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Are There Laws Against Being a “Peeping Tom” in California?

February 28, 2019

If you commit certain acts, you could be charged with invasion of privacy

: Are There Laws Against Being a “Peeping Tom” in California?In 2019, the idea of a “Peeping Tom” may seem old-fashioned. Many crimes related to someone “spying” on another person in the modern era involves computers or smart phones.  Yet peeping Toms do still exist — and if you get caught violating the laws against invading privacy in this way, you could face criminal charges.

So what exactly are “Peeping Tom” laws? According to an experienced criminal defense lawyer Riverside, CA, there are two laws related to invasion of privacy in California.  The first makes it a crime to view the inside of a room or an area in which a person has a “reasonable expectation of privacy.”  Importantly, this law also makes it a crime to view the inside of a such a room via a “certain device,” such as a camera, binocular, telescope or mobile phone. The second law makes it a crime to peek in the door or window of an inhabited structure while loitering (or lingering) on private property.

What rooms does a person have a reasonable expectation of privacy in? As a criminal defense lawyer Riverside, CA can explain, they are the rooms that you might expect: bathrooms, bedrooms, changing rooms, fitting rooms, dressing rooms, and tanning booths.  In other words, any room where you might be doing something private, like changing your clothes or being in a state of undress.

For example, consider a situation where a man slides his cell phone under a bathroom door with the video camera running, hoping to take a video of his female roommate as she gets out of the shower.  He would be in violation of California’s invasion of privacy laws because he viewed the inside of a room where she had a reasonable expectation of privacy — the bathroom — using a device (his mobile phone).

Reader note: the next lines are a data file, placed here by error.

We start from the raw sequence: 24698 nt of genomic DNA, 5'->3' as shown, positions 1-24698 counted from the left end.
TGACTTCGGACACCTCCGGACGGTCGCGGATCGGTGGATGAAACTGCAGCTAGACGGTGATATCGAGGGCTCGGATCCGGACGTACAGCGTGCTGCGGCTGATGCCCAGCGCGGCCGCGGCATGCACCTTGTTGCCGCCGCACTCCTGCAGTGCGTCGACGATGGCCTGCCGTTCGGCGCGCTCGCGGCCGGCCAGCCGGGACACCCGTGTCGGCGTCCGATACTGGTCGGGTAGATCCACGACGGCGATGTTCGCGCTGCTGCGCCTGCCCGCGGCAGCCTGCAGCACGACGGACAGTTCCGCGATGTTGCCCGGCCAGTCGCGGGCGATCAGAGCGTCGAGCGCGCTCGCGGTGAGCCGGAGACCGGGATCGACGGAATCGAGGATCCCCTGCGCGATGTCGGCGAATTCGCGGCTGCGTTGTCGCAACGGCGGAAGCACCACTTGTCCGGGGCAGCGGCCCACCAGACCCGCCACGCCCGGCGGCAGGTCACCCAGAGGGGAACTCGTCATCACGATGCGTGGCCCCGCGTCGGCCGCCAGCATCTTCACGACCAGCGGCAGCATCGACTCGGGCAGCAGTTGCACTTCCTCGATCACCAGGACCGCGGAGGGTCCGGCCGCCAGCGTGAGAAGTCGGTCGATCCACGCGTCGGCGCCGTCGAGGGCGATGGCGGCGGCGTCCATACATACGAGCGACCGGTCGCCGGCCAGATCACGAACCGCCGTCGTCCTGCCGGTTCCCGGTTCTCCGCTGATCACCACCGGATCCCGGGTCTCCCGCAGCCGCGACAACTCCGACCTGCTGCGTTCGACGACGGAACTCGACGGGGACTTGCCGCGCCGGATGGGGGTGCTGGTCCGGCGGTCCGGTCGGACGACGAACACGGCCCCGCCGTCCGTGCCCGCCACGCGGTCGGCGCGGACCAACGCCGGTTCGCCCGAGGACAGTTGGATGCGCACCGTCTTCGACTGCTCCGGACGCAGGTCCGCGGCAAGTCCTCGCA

Invasion of privacy is a misdemeanor crime, punishable by imprisonment in county jail for up to 6 months and/or a fine of up to $1,000.  Alternatively, a judge may sentence a defendant to misdemeanor probation, which is also known as summary or informal probation.  However, if a defendant a repeat offender of invasion of privacy laws (with regard to viewing the inside of a room) or the victim is under the age of 18, the penalties for the crime may increase to up to 1 year in county jail and/or a fine of up to $2,000.

If you have been charged with a criminal offense in Riverside or the surrounding areas, you will need a skilled criminal defense lawyer Riverside, CA to represent you.  Any criminal charge can lead to significant consequences, including in your personal and professional life.  At the Chambers Law Firm, our team of legal professionals has experience helping people who have been charged with a range of crimes.  Contact us today at 855-397-0210 or dchambers@clfca.com to schedule a free initial consultation.

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